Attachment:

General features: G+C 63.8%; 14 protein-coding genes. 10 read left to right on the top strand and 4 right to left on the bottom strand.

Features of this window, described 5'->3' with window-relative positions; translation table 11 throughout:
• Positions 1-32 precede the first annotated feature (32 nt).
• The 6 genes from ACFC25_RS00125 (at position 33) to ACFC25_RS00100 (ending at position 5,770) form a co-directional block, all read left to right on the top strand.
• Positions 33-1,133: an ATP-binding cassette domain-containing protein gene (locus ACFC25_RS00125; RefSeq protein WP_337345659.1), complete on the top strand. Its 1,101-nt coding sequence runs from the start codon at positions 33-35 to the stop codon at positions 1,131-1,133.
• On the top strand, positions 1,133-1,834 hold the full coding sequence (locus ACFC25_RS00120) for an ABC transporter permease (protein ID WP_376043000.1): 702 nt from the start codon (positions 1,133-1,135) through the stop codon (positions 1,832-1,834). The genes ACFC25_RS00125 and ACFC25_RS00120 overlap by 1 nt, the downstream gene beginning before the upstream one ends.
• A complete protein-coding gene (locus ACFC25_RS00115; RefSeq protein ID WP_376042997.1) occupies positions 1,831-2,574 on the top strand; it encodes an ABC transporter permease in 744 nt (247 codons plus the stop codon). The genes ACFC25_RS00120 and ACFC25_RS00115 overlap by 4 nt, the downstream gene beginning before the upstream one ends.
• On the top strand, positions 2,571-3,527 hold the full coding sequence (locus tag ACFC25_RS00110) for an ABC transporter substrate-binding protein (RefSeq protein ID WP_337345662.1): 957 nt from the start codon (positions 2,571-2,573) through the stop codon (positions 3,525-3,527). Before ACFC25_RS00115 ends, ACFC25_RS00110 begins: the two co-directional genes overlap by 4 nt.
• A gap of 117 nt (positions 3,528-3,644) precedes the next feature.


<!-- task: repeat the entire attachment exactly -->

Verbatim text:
General features: G+C 63.8%; 14 protein-coding genes. 10 read left to right on the top strand and 4 right to left on the bottom strand.

Features of this window, described 5'->3' with window-relative positions; translation table 11 throughout:
• Positions 1-32 precede the first annotated feature (32 nt).
• The 6 genes from ACFC25_RS00125 (at position 33) to ACFC25_RS00100 (ending at position 5,770) form a co-directional block, all read left to right on the top strand.
• Positions 33-1,133: an ATP-binding cassette domain-containing protein gene (locus ACFC25_RS00125; RefSeq protein WP_337345659.1), complete on the top strand. Its 1,101-nt coding sequence runs from the start codon at positions 33-35 to the stop codon at positions 1,131-1,133.
• On the top strand, positions 1,133-1,834 hold the full coding sequence (locus ACFC25_RS00120) for an ABC transporter permease (protein ID WP_376043000.1): 702 nt from the start codon (positions 1,133-1,135) through the stop codon (positions 1,832-1,834). The genes ACFC25_RS00125 and ACFC25_RS00120 overlap by 1 nt, the downstream gene beginning before the upstream one ends.
• A complete protein-coding gene (locus ACFC25_RS00115; RefSeq protein ID WP_376042997.1) occupies positions 1,831-2,574 on the top strand; it encodes an ABC transporter permease in 744 nt (247 codons plus the stop codon). The genes ACFC25_RS00120 and ACFC25_RS00115 overlap by 4 nt, the downstream gene beginning before the upstream one ends.
• On the top strand, positions 2,571-3,527 hold the full coding sequence (locus tag ACFC25_RS00110) for an ABC transporter substrate-binding protein (RefSeq protein ID WP_337345662.1): 957 nt from the start codon (positions 2,571-2,573) through the stop codon (positions 3,525-3,527). Before ACFC25_RS00115 ends, ACFC25_RS00110 begins: the two co-directional genes overlap by 4 nt.
• A gap of 117 nt (positions 3,528-3,644) precedes the next feature.